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In July of 1909 the Aéro-Club de Vichy, together with the French Wright producers Ariel, organized one of the first aviation meetings - the second multi-day meeting ever. Despite the high winds that demolished hangars and grandstands and caused an early end of proceedings it was obviously considered successful enough to organize another one. A national meeting at Vichy on June 5th - 12th, with an announced prize fund of 30,000 francs, was sanctioned by the French Aéro-Club during the winter of 1910, and still appeared in lists of events that were published in the aviation press as late as in May 1910.
The French aviation press, particularly "L'Aérophile" and "L'Auto", usually recorded almost every flight made in France. Only one flight was recorded at Vichy on any of the announced dates: André Taurin in a Blériot made a "beautiful" flight on June 6th, but was caught by a gust and somersaulted after landing.
In view of the lack of reports it must be concluded that the originally scheduled meeting was cancelled. The Vichy airfield was operated in partnership with Ariel, who were in difficulties at the time, occupied with lawsuits and finding it difficult to sell its old-fashioned machines. Furthermore, the meeting clashed with four bigger meetings in France and abroad, and it was perhaps difficult to find qualified entrants.
There are, however, a couple of newspaper reports and several postcards that indicate that a small meeting was held one week after the end of the originally scheduled, organized by "a committee of sportsmen" consisting of MM. Noguier, Blanchonnet and Lacost of the Aéro-Club of Vichy. It appears that four machines participated; the Wright of Louis Gaubert, the Blériots of André Taurin and Louis Kuhling and M. Pacchiotti with his untested "PACC 1", an unusual tractor monoplane with front elevator.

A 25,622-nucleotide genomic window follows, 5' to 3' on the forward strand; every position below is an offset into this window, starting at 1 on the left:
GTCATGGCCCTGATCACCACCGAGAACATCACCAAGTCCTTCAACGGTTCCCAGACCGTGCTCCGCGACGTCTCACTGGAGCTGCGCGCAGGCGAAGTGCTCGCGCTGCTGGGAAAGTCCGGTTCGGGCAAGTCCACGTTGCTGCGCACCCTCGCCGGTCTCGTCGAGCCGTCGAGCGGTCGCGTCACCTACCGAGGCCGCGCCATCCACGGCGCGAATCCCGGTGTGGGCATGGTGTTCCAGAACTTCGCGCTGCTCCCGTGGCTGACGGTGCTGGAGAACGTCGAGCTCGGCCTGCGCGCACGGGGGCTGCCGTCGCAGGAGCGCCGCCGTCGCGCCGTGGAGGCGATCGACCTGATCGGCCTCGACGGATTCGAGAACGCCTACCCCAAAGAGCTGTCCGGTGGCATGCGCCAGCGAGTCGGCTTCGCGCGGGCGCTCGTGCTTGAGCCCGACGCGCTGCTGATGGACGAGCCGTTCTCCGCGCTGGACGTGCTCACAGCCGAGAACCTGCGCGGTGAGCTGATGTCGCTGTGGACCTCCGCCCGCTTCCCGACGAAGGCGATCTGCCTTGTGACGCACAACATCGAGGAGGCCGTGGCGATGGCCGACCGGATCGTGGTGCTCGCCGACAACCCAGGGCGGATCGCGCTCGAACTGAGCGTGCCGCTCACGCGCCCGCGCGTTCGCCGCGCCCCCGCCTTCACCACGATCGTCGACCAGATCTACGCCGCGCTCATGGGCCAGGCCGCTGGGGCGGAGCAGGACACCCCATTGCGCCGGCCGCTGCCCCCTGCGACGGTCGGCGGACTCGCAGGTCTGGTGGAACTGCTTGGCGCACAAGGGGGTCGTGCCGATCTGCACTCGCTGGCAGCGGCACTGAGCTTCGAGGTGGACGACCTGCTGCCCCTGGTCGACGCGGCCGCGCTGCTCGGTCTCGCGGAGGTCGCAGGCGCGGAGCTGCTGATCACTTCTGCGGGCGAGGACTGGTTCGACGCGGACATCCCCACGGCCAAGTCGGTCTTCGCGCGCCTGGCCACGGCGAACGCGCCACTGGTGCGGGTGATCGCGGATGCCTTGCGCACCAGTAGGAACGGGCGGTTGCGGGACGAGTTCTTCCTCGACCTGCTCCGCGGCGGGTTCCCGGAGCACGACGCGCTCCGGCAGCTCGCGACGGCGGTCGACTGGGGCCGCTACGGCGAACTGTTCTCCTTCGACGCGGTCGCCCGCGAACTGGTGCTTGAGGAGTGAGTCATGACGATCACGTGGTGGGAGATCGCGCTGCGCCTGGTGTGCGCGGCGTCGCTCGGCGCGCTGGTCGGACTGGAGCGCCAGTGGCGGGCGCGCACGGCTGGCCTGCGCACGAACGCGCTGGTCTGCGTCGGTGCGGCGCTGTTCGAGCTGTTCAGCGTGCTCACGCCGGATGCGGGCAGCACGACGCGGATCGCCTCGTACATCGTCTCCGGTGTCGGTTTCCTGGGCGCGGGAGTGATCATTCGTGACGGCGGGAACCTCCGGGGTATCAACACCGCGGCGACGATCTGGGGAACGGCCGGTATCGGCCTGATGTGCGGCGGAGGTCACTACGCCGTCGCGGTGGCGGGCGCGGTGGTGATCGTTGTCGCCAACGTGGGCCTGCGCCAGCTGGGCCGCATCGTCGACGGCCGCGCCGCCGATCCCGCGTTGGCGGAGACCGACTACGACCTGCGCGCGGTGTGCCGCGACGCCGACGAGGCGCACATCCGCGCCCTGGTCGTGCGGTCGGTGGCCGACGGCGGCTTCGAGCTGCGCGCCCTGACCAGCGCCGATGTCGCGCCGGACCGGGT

Friday 17 June
At a quarter to six, Taurin took off and made a flight of two minutes, at an altitude of twenty metres. A quarter later Gaubert also made a flight of two minutes in his Wright, leaving the airfield and twice crossing the Allier.
Saturday 18 June
Gaubert made a flight of seven minutes, flying on both sides of the Allier and climbing to an altitude of 40 metres. Kuhling, who like Gaubert had Vichy as his home airfield, made the required three flights to qualify for his "brevet". Kuhling was no beginner, having participated in his Blériot in meetings at Seville and Palermo, and the flights were made with ease, in only half an hour.
Sunday 19 June
In front of an "enormous crowd, coming from all parts of the region", Gaubert took the prizes for altitude, endurance, distance and speed. He flew 50 kilometres in 44:40, reaching an altitude of more than 60 metres. Kuhling also made impressing flights. At twenty minutes past seven Gaubert made another flight, of three minutes, reaching 30 metres. Taurin made a short flight in a straight line.
Kuhling and Gaubert stayed after the end of the meeting and made several flights during the following days. On 20 June Kuhling again crossed the Allier and flew over the town of Vichy, reaching a height of 150 metres. On 23 June he made another flight of several minutes, leaving the airfield and landing after a beautiful "vol plané". Gaubert made a flight at a height of fifty metres over Bellerive, on the other side of the Allier, before landing in front of his hangar.